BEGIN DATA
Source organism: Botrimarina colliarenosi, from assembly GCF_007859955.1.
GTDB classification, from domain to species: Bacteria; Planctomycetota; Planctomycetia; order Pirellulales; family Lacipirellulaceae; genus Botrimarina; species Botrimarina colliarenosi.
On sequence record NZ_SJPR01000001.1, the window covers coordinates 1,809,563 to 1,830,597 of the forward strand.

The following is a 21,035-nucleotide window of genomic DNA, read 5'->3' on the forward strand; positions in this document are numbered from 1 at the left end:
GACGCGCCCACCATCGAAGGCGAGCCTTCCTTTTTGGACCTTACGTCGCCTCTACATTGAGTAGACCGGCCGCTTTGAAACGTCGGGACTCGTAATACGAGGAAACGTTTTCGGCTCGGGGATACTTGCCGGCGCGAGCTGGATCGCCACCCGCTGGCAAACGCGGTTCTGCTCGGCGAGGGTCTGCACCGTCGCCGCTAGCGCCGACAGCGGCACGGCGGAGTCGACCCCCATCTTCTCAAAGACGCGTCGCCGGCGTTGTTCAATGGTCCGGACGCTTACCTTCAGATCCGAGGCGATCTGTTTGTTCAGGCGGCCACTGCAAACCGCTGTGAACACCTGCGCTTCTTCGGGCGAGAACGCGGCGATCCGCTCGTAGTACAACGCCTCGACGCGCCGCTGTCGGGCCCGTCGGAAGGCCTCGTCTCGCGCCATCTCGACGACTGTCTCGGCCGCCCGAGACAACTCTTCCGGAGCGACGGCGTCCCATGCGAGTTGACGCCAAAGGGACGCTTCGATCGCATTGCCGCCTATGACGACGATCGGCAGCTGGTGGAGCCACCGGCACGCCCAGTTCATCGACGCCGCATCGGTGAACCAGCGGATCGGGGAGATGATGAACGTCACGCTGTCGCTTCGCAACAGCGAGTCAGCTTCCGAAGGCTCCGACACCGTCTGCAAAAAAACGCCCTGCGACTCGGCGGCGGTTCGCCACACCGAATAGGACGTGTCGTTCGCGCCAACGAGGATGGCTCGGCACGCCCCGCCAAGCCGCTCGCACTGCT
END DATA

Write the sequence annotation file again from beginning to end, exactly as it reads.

Source organism: Botrimarina colliarenosi, from assembly GCF_007859955.1.
GTDB classification, from domain to species: Bacteria; Planctomycetota; Planctomycetia; order Pirellulales; family Lacipirellulaceae; genus Botrimarina; species Botrimarina colliarenosi.
On sequence record NZ_SJPR01000001.1, the window covers coordinates 1,809,563 to 1,830,597 of the forward strand.

The following is a 21,035-nucleotide window of genomic DNA, read 5'->3' on the forward strand; positions in this document are numbered from 1 at the left end:
GACGCGCCCACCATCGAAGGCGAGCCTTCCTTTTTGGACCTTACGTCGCCTCTACATTGAGTAGACCGGCCGCTTTGAAACGTCGGGACTCGTAATACGAGGAAACGTTTTCGGCTCGGGGATACTTGCCGGCGCGAGCTGGATCGCCACCCGCTGGCAAACGCGGTTCTGCTCGGCGAGGGTCTGCACCGTCGCCGCTAGCGCCGACAGCGGCACGGCGGAGTCGACCCCCATCTTCTCAAAGACGCGTCGCCGGCGTTGTTCAATGGTCCGGACGCTTACCTTCAGATCCGAGGCGATCTGTTTGTTCAGGCGGCCACTGCAAACCGCTGTGAACACCTGCGCTTCTTCGGGCGAGAACGCGGCGATCCGCTCGTAGTACAACGCCTCGACGCGCCGCTGTCGGGCCCGTCGGAAGGCCTCGTCTCGCGCCATCTCGACGACTGTCTCGGCCGCCCGAGACAACTCTTCCGGAGCGACGGCGTCCCATGCGAGTTGACGCCAAAGGGACGCTTCGATCGCATTGCCGCCTATGACGACGATCGGCAGCTGGTGGAGCCACCGGCACGCCCAGTTCATCGACGCCGCATCGGTGAACCAGCGGATCGGGGAGATGATGAACGTCACGCTGTCGCTTCGCAACAGCGAGTCAGCTTCCGAAGGCTCCGACACCGTCTGCAAAAAAACGCCCTGCGACTCGGCGGCGGTTCGCCACACCGAATAGGACGTGTCGTTCGCGCCAACGAGGATGGCTCGGCACGCCCCGCCAAGCCGCTCGCACTGCT